The Times reports. You decide:
Tasty, gluten-free, protein-rich—and, by many accounts, kosher for Seders lacking in carbohydrate variety—[quinoa] has become a staple of Passover cookbooks. Gourmet magazine hailed it in 2008 as the new “belle of the Passover ball.”
If only life were so simple.
As with most matters under the purview of Jewish law—from how to turn on the lights during the Sabbath, to what kind of cough syrup is certified kosher—a debate has emerged among rabbinical experts about quinoa’s bona fides as a kosher alternative to leavened-grain products like bread. And this has led to confusion and concern in many Passover kitchens around the country on the eve of the holiday, which begins on Monday evening.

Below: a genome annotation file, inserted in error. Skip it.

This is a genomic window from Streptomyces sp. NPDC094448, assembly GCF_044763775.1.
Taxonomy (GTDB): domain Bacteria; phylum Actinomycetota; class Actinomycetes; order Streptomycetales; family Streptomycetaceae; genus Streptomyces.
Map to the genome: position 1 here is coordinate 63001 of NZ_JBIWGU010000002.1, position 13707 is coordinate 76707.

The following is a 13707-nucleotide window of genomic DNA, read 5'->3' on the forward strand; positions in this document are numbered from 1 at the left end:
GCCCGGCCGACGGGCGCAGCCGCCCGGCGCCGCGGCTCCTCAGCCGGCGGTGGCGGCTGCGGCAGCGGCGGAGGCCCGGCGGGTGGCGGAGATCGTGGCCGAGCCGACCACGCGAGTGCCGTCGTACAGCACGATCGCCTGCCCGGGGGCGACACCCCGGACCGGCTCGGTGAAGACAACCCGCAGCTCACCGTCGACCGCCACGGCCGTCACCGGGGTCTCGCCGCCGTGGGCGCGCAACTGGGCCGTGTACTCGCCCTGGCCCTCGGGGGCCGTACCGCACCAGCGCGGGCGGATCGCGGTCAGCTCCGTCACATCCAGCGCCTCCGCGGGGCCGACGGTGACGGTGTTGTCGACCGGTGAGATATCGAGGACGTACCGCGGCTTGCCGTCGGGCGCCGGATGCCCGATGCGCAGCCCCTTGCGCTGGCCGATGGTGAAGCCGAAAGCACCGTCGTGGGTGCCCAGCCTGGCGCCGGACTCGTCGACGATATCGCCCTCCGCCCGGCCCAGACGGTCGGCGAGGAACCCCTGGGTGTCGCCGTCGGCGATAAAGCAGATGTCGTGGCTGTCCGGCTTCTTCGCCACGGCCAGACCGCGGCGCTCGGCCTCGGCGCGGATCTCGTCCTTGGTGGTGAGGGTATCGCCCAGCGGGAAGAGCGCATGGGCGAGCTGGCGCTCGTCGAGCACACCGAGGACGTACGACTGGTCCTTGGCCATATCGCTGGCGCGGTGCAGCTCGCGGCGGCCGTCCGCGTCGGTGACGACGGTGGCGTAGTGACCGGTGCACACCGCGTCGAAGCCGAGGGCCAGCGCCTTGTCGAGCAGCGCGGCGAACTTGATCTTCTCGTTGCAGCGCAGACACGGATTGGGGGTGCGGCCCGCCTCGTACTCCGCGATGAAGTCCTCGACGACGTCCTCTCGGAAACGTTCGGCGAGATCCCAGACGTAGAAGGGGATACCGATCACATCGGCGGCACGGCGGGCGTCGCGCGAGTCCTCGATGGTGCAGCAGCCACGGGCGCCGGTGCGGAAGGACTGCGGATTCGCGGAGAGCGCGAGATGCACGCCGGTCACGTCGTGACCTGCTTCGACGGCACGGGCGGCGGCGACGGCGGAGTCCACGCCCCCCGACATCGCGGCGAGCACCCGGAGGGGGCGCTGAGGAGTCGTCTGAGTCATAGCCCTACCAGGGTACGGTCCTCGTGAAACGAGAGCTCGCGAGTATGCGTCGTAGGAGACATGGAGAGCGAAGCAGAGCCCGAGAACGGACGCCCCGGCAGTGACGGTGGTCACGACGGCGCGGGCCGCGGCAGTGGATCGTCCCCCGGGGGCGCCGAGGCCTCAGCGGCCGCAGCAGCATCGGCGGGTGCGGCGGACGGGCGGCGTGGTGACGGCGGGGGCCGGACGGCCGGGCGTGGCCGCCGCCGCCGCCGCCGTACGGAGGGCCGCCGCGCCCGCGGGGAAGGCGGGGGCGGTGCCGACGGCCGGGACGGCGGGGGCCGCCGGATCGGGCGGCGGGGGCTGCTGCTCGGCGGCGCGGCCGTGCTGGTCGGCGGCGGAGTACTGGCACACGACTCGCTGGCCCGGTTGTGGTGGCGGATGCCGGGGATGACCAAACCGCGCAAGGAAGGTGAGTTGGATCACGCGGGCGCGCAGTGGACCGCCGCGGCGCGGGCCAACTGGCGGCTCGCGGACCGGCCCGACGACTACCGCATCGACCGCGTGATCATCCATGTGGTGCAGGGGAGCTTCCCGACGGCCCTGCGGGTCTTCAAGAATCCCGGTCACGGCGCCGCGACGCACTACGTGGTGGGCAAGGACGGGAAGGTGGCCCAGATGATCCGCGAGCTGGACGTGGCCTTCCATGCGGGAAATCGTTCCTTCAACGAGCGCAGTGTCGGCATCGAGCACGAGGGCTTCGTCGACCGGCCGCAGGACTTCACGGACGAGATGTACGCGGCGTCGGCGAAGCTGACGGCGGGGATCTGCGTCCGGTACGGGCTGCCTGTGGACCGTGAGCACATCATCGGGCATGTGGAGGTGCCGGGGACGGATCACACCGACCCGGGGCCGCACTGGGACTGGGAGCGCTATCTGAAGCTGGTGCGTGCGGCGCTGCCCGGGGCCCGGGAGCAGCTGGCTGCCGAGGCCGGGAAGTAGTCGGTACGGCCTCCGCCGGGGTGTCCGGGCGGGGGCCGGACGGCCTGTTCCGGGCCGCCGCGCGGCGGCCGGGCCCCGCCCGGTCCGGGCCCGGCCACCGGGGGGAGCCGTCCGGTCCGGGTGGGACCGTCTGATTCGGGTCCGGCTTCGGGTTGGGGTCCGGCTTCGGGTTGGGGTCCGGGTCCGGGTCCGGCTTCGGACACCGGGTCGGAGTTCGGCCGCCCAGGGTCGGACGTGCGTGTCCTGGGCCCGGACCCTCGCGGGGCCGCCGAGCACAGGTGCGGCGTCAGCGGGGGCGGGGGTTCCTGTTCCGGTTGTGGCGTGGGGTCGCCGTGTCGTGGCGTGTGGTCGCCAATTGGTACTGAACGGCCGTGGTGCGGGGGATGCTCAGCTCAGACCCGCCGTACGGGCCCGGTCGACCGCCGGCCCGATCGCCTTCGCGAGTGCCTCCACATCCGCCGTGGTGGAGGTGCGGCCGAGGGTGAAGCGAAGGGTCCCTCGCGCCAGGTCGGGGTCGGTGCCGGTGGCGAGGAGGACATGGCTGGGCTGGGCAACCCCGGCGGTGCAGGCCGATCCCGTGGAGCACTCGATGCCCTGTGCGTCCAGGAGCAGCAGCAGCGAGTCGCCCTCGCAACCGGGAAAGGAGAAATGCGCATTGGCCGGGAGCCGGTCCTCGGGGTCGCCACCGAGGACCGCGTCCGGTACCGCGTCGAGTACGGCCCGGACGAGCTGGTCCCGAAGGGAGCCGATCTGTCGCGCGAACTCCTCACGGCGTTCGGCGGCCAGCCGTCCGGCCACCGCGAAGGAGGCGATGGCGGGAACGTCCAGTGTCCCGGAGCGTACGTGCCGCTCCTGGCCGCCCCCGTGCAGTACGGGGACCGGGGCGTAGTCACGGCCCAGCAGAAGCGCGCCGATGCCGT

“I went to hear two rabbis discussing the quinoa situation at my synagogue last week,” said Arlene J. Mathes-Scharf, a food scientist in Sharon, Mass… “They had basically the same information, but they came to opposite conclusions,” Ms. Mathes-Scharf said. “Typical…”
There are two camps on quinoa: rabbis who say it is fine, and those who regard it as suspect. But both agree that its suitability for Passover depends on how the crop is harvested and shipped.
A definitive answer is not likely to be reached until a rabbi can be dispatched to a remote mountain region of Bolivia to inspect certain quinoa operations…